BEIJING, March 26 (Xinhua) -- Chinese carmakers have started to steer more business toward the Brazilian market due to growing appetite for cars in Brazil and booming vehicle production in China.
Central China-based Jianghuai Auto Co. (JAC) announced on Wednesday that it expects its factory in Brazil to begin operating in the next year with annual capacity at 100,000 units and total investment reaching 600 million U.S. dollars.
It is typical of the efforts major auto firms in China are putting into tapping the world's fourth-largest auto market, which has been dubbed a bridgehead for Chinese companies to start their global journey.
What intrigues Chinese investors most is the brightening market outlook, as consumer spending is forecast to surge around the 2014 FIFA World Cup and 2016 Summer Olympics in Brazil.
"A great opportunity" is how JAC vice president She Cairong describes developments in Brazil.
The rapidly advancing Chinese economy has enabled the country's car producers to extend their global reach with abundant capital and mature technology, said Hayle Gadelha, head of the Trade and Investment Promotion Office under the Embassy of Brazil in Beijing.
It was only in 2012 that Brazil dampened the prospects of Chinese cars in the country by fine-tuning its tariff policy, making it more favorable to local producers but harsher on auto imports. The move prompted Chinese carmakers, many of which were already eyeing Brazil, to instead quicken their localizing pace.
A lot can happen in the space of two years, however. JAC is not the only China brand to make a big move into Brazil.
BYD, leading China's new energy sedans, is also planning a 100-million-U.S.-dollar plant in Sao Paulo.
Beijing's BAIC Motor is mulling investing in an SUV plant, Gadelha disclosed to Xinhua, noting that the plan received a warm welcome from quite a few localities in Brazil.
However, even if factories are built and assembly lines start to roll, the road ahead for Chinese firms is not without bumps.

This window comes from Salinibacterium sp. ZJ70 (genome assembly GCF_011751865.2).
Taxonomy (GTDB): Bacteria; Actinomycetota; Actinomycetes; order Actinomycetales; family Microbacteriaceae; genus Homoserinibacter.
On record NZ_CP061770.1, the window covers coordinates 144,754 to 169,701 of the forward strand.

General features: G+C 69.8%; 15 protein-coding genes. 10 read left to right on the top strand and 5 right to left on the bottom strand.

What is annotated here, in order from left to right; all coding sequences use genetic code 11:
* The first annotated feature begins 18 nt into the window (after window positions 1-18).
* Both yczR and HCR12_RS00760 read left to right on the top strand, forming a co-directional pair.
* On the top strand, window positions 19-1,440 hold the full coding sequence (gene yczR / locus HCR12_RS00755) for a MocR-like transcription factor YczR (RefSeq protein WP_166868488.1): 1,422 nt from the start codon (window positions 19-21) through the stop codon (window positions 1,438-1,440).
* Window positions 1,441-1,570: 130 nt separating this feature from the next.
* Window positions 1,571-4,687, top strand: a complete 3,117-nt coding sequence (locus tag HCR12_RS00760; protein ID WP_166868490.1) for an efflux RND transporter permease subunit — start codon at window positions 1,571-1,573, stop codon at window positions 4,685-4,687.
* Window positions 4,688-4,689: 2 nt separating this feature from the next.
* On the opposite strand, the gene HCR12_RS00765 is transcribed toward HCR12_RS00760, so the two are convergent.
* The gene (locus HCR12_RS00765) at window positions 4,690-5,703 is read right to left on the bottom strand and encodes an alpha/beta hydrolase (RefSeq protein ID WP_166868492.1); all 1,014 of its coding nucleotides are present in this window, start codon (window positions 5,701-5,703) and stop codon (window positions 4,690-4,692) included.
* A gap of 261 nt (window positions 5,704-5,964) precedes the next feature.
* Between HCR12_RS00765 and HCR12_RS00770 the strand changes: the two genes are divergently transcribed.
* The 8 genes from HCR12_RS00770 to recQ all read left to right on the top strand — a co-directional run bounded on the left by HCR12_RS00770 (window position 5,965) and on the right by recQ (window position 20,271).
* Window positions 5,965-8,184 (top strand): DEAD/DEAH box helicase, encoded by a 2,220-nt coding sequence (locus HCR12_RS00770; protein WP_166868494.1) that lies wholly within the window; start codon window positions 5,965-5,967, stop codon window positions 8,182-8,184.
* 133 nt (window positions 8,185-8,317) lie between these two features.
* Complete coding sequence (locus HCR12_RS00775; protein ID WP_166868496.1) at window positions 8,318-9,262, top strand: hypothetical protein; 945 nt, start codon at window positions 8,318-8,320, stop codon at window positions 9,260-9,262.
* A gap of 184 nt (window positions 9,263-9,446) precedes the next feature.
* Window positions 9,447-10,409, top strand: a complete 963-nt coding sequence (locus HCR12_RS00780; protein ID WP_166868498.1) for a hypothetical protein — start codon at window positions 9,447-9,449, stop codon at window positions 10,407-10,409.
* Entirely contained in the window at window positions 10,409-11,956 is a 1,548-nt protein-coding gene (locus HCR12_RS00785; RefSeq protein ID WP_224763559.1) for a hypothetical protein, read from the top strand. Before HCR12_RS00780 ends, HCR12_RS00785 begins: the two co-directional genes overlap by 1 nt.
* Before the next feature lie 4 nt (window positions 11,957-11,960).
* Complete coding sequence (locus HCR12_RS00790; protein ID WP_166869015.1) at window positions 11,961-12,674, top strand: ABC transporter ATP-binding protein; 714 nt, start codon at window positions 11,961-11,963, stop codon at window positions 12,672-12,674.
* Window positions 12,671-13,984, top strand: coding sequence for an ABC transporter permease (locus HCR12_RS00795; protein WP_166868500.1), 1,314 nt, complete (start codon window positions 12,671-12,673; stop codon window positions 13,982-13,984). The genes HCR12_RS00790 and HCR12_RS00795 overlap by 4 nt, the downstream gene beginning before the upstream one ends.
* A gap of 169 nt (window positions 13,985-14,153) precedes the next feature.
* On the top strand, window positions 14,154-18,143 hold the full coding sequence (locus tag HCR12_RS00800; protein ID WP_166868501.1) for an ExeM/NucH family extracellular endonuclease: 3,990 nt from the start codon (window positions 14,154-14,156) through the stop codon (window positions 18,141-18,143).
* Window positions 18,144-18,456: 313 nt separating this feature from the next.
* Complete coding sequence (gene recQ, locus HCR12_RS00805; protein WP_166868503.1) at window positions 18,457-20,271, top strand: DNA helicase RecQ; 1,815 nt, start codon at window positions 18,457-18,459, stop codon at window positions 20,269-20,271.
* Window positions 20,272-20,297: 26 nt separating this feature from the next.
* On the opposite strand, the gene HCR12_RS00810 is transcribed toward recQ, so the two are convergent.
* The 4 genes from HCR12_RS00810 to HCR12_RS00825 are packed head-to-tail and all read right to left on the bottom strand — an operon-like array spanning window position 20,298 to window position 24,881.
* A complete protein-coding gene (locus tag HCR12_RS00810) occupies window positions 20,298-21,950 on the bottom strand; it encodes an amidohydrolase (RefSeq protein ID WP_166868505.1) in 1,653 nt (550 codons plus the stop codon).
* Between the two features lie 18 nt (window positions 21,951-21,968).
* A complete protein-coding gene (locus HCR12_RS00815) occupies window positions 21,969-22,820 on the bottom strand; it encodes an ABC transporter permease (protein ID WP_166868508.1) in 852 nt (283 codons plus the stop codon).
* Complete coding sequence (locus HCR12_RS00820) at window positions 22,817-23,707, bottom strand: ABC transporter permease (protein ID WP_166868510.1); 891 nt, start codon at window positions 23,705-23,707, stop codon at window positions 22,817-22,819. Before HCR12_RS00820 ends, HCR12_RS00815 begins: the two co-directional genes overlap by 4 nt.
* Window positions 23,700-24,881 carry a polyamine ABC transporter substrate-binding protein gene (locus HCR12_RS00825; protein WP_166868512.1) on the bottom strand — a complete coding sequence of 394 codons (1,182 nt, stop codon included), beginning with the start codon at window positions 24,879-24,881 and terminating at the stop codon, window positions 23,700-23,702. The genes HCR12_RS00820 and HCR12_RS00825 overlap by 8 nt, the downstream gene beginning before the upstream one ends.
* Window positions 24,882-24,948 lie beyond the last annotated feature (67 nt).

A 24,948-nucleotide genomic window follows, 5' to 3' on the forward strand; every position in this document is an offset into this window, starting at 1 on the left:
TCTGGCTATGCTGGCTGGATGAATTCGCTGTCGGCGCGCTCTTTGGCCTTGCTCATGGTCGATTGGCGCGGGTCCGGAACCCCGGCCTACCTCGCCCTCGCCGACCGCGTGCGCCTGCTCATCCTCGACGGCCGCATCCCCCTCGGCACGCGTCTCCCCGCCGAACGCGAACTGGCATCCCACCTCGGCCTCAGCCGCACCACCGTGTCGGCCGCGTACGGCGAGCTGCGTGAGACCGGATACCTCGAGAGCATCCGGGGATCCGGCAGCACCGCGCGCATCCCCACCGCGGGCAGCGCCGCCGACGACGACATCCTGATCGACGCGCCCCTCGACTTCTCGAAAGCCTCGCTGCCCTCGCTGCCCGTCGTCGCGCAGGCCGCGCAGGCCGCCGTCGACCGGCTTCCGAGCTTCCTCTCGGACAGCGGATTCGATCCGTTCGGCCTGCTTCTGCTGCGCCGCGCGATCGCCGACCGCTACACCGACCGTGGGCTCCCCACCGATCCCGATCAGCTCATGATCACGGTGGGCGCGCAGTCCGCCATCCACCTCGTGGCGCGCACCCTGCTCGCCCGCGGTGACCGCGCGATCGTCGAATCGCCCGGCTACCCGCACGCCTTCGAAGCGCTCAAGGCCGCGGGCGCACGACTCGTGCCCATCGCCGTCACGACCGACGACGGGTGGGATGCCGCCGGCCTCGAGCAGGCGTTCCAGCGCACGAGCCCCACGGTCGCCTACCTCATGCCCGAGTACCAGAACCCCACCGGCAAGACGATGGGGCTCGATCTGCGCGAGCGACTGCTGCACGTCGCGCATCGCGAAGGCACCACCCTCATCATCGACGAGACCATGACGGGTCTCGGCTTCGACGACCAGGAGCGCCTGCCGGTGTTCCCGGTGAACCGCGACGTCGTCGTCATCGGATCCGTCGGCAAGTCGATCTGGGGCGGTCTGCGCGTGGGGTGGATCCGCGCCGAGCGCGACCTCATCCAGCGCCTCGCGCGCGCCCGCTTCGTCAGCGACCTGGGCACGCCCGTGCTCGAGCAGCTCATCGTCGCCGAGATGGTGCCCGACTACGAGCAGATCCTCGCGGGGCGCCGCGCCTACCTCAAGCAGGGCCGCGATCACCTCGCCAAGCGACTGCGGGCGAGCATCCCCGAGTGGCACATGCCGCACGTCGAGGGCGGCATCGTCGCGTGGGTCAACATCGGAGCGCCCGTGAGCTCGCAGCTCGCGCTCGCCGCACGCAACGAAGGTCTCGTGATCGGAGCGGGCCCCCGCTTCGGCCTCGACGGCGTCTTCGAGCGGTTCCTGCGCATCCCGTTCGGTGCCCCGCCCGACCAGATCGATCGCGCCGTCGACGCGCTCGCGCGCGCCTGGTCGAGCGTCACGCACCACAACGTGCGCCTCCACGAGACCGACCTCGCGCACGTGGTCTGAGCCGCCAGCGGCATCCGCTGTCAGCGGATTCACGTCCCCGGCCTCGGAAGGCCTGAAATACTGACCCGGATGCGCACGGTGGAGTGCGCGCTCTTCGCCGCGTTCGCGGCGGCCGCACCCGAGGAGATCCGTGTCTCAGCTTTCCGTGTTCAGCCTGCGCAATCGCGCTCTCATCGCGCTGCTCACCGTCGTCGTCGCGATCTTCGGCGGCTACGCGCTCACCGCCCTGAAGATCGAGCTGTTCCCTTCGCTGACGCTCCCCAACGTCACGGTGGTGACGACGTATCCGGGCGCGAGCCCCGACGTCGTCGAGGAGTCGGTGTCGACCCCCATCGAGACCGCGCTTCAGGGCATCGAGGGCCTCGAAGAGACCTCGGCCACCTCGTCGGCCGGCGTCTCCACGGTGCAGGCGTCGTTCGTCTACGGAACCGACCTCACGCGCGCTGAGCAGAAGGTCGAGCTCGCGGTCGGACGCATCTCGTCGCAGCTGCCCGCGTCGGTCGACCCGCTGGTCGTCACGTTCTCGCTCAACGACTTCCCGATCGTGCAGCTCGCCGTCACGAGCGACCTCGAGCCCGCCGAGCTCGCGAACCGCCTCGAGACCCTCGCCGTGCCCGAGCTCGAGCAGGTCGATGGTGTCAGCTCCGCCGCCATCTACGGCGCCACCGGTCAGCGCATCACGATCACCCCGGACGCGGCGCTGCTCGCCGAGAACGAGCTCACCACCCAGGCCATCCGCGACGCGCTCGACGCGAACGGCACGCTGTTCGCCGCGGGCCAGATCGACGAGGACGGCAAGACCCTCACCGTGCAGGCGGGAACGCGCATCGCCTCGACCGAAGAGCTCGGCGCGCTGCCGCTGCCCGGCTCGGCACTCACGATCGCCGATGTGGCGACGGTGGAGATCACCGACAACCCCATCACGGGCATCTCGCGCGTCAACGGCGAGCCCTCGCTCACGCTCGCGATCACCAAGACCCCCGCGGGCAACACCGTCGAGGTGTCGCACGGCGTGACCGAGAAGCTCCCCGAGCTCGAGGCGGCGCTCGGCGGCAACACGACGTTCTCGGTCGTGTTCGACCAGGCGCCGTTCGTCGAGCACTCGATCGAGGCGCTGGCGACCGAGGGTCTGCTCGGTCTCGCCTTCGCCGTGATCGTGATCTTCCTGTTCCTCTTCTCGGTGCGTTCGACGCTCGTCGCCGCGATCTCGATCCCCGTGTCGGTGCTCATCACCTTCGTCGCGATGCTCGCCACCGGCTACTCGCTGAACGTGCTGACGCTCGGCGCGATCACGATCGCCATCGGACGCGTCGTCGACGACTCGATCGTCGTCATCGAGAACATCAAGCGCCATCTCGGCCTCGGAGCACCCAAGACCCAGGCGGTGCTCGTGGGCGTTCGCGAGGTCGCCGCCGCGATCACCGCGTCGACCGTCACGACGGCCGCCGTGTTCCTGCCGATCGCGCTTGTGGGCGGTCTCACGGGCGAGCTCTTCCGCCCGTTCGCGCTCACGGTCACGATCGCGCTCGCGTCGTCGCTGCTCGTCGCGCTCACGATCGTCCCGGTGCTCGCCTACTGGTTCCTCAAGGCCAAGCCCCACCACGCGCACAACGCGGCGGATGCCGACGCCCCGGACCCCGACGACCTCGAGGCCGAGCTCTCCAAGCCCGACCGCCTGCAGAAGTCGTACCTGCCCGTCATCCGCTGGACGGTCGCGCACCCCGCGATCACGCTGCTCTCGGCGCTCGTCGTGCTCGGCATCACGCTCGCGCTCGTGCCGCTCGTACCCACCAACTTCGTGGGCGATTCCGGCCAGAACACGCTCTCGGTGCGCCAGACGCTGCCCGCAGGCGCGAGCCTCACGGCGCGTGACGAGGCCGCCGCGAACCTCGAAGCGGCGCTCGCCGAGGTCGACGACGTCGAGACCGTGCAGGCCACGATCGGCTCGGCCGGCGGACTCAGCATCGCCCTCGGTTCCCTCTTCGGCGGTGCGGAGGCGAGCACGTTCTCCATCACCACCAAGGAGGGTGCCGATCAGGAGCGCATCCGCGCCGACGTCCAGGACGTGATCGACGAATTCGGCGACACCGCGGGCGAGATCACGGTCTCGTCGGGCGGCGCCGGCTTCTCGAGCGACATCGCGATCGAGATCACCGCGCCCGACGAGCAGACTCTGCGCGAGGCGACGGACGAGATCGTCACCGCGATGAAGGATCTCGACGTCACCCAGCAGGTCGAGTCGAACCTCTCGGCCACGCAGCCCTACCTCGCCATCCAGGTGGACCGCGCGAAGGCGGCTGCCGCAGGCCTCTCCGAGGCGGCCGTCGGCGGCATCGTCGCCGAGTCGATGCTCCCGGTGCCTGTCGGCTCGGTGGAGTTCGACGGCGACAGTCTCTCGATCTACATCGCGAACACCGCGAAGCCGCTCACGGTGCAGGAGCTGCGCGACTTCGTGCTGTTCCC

JAC's She thinks Chinese models will be heavily scrutinized in Brazil in terms of design, manufacturing, sales and service, as Brazilian drivers have become accustomed to high-end U.S. and European brands.
The company made over 200 adjustments to one of its popular models before taking it to the other side of the Pacific, to adapt to Brazilian tastes, She said.
Lu Shanming, a senior manager from BYD, said "barriers are everywhere" for Chinese producers, citing heavy taxation, strict regulation and high operating costs, especially given the turbulence of Brazilian tax policies concerning industrial products.
Of the 51 auto brands in Brazil, 12 are from China, an industrial survey showed recently. However, Chinese vehicles took a market share of less than 1 percent, indicating the difficulty in breaking into the market.
Chinese players would inevitably be confronted with pressures in Brazil, warned She.
To try to ride out the bumps, Chinese firms are figuring out a strategy of cooperating with experienced local companies. JAC has allied with the country's largest auto seller, SHC, which could help "open the market with rapid growth and deal with all kinds of challenges," according to She.